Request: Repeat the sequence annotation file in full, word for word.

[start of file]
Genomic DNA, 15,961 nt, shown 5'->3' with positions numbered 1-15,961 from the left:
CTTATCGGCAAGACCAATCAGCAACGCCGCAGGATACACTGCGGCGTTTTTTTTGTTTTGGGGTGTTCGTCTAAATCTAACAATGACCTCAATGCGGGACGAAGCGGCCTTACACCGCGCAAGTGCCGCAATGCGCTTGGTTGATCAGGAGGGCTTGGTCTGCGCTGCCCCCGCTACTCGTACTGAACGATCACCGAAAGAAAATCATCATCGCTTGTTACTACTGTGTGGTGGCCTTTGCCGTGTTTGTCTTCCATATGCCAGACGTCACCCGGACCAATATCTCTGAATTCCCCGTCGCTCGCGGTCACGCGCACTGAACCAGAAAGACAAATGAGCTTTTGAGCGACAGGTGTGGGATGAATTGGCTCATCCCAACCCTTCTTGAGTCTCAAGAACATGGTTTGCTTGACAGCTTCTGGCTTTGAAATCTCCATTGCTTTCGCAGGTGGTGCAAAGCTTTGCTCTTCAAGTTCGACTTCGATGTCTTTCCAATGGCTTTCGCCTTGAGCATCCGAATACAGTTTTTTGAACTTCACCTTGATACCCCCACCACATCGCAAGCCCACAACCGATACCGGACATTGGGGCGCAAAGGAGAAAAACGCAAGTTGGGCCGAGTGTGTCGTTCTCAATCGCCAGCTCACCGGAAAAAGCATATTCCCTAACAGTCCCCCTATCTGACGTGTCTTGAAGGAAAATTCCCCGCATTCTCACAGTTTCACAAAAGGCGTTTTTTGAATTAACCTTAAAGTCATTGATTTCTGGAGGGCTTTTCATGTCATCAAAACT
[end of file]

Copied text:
Genomic DNA, 15,961 nt, shown 5'->3' with positions numbered 1-15,961 from the left:
CTTATCGGCAAGACCAATCAGCAACGCCGCAGGATACACTGCGGCGTTTTTTTTGTTTTGGGGTGTTCGTCTAAATCTAACAATGACCTCAATGCGGGACGAAGCGGCCTTACACCGCGCAAGTGCCGCAATGCGCTTGGTTGATCAGGAGGGCTTGGTCTGCGCTGCCCCCGCTACTCGTACTGAACGATCACCGAAAGAAAATCATCATCGCTTGTTACTACTGTGTGGTGGCCTTTGCCGTGTTTGTCTTCCATATGCCAGACGTCACCCGGACCAATATCTCTGAATTCCCCGTCGCTCGCGGTCACGCGCACTGAACCAGAAAGACAAATGAGCTTTTGAGCGACAGGTGTGGGATGAATTGGCTCATCCCAACCCTTCTTGAGTCTCAAGAACATGGTTTGCTTGACAGCTTCTGGCTTTGAAATCTCCATTGCTTTCGCAGGTGGTGCAAAGCTTTGCTCTTCAAGTTCGACTTCGATGTCTTTCCAATGGCTTTCGCCTTGAGCATCCGAATACAGTTTTTTGAACTTCACCTTGATACCCCCACCACATCGCAAGCCCACAACCGATACCGGACATTGGGGCGCAAAGGAGAAAAACGCAAGTTGGGCCGAGTGTGTCGTTCTCAATCGCCAGCTCACCGGAAAAAGCATATTCCCTAACAGTCCCCCTATCTGACGTGTCTTGAAGGAAAATTCCCCGCATTCTCACAGTTTCACAAAAGGCGTTTTTTGAATTAACCTTAAAGTCATTGATTTCTGGAGGGCTTTTCATGTCATCAAAACT